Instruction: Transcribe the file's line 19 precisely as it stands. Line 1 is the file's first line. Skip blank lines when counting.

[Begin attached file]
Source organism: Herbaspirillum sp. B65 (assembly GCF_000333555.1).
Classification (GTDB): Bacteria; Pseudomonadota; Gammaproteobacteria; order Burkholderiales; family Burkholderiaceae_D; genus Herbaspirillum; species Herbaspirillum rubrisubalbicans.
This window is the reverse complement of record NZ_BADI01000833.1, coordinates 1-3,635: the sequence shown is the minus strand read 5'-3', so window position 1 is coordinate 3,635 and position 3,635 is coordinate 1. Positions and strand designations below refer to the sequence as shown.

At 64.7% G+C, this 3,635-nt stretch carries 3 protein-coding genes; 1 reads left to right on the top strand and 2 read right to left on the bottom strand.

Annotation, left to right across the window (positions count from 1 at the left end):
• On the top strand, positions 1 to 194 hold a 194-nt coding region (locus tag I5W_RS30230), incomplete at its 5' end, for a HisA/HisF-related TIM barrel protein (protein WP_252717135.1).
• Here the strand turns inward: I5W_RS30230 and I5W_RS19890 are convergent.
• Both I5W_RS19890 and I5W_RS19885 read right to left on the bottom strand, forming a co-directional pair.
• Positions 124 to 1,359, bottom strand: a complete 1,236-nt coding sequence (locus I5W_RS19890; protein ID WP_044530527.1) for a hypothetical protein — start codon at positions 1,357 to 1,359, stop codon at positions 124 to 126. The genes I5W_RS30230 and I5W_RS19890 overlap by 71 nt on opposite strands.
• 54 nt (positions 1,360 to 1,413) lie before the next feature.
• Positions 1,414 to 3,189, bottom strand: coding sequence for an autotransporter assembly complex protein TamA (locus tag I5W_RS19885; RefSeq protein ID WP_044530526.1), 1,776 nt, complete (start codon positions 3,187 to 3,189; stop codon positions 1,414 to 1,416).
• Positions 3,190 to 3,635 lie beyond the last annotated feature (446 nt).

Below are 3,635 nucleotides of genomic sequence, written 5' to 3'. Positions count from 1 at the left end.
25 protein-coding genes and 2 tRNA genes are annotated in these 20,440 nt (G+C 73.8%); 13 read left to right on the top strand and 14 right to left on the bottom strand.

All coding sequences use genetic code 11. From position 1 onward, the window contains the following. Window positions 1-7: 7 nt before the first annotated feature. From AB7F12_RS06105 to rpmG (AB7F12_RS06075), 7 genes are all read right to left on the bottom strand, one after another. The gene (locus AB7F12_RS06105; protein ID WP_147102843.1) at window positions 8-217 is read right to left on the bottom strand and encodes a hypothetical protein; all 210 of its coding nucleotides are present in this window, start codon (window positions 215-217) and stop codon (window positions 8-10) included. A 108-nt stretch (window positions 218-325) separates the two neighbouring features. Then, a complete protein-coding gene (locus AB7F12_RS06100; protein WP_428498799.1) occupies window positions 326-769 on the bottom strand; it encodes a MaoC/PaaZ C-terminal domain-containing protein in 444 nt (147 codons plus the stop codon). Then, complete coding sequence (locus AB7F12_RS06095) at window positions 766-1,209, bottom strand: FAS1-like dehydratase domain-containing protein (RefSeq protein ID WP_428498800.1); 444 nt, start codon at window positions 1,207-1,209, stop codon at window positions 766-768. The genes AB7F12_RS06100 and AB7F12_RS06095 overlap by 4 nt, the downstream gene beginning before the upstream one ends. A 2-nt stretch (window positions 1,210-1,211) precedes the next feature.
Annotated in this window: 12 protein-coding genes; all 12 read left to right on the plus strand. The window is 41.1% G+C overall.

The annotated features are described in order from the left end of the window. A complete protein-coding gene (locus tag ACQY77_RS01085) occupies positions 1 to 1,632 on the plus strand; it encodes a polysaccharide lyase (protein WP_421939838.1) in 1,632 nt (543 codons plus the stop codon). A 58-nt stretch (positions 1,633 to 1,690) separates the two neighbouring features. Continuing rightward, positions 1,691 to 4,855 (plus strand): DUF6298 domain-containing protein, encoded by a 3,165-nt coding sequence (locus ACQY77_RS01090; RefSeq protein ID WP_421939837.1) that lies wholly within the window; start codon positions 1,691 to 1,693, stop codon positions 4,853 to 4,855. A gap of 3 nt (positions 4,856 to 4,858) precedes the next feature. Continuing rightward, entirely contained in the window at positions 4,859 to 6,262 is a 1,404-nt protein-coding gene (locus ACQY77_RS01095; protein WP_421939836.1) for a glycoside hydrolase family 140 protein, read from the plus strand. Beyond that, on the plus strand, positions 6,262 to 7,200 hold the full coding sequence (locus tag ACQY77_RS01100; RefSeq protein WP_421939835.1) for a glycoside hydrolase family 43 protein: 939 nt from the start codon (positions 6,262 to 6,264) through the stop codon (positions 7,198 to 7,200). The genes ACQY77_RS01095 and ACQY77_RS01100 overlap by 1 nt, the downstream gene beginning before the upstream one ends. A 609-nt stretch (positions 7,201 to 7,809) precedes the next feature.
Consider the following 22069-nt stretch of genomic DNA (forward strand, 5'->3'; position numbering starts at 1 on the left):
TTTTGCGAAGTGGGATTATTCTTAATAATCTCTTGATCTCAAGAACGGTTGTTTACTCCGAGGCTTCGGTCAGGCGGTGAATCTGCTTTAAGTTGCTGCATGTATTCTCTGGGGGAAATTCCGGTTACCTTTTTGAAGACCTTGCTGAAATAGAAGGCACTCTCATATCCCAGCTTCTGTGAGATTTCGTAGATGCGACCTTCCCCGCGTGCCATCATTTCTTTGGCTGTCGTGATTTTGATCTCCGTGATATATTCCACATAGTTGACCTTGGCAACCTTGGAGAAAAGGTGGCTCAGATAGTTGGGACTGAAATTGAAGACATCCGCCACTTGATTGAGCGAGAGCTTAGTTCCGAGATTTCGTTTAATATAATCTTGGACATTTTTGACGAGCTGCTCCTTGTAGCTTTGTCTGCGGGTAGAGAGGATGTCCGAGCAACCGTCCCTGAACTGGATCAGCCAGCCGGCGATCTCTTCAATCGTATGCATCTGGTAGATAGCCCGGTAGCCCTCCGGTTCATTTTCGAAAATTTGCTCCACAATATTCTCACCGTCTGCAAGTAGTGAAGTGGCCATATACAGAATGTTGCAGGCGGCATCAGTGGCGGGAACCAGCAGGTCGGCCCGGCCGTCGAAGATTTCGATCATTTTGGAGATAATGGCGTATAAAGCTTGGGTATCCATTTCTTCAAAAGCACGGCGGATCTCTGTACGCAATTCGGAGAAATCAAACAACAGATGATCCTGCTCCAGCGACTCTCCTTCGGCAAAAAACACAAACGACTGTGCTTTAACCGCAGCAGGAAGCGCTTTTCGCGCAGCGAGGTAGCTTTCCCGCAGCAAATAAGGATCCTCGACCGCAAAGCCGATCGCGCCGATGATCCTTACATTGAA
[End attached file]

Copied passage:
TTTTGCGAAGTGGGATTATTCTTAATAATCTCTTGATCTCAAGAACGGTTGTTTACTCCGAGGCTTCGGTCAGGCGGTGAATCTGCTTTAAGTTGCTGCATGTATTCTCTGGGGGAAATTCCGGTTACCTTTTTGAAGACCTTGCTGAAATAGAAGGCACTCTCATATCCCAGCTTCTGTGAGATTTCGTAGATGCGACCTTCCCCGCGTGCCATCATTTCTTTGGCTGTCGTGATTTTGATCTCCGTGATATATTCCACATAGTTGACCTTGGCAACCTTGGAGAAAAGGTGGCTCAGATAGTTGGGACTGAAATTGAAGACATCCGCCACTTGATTGAGCGAGAGCTTAGTTCCGAGATTTCGTTTAATATAATCTTGGACATTTTTGACGAGCTGCTCCTTGTAGCTTTGTCTGCGGGTAGAGAGGATGTCCGAGCAACCGTCCCTGAACTGGATCAGCCAGCCGGCGATCTCTTCAATCGTATGCATCTGGTAGATAGCCCGGTAGCCCTCCGGTTCATTTTCGAAAATTTGCTCCACAATATTCTCACCGTCTGCAAGTAGTGAAGTGGCCATATACAGAATGTTGCAGGCGGCATCAGTGGCGGGAACCAGCAGGTCGGCCCGGCCGTCGAAGATTTCGATCATTTTGGAGATAATGGCGTATAAAGCTTGGGTATCCATTTCTTCAAAAGCACGGCGGATCTCTGTACGCAATTCGGAGAAATCAAACAACAGATGATCCTGCTCCAGCGACTCTCCTTCGGCAAAAAACACAAACGACTGTGCTTTAACCGCAGCAGGAAGCGCTTTTCGCGCAGCGAGGTAGCTTTCCCGCAGCAAATAAGGATCCTCGACCGCAAAGCCGATCGCGCCGATGATCCTTACATTGAA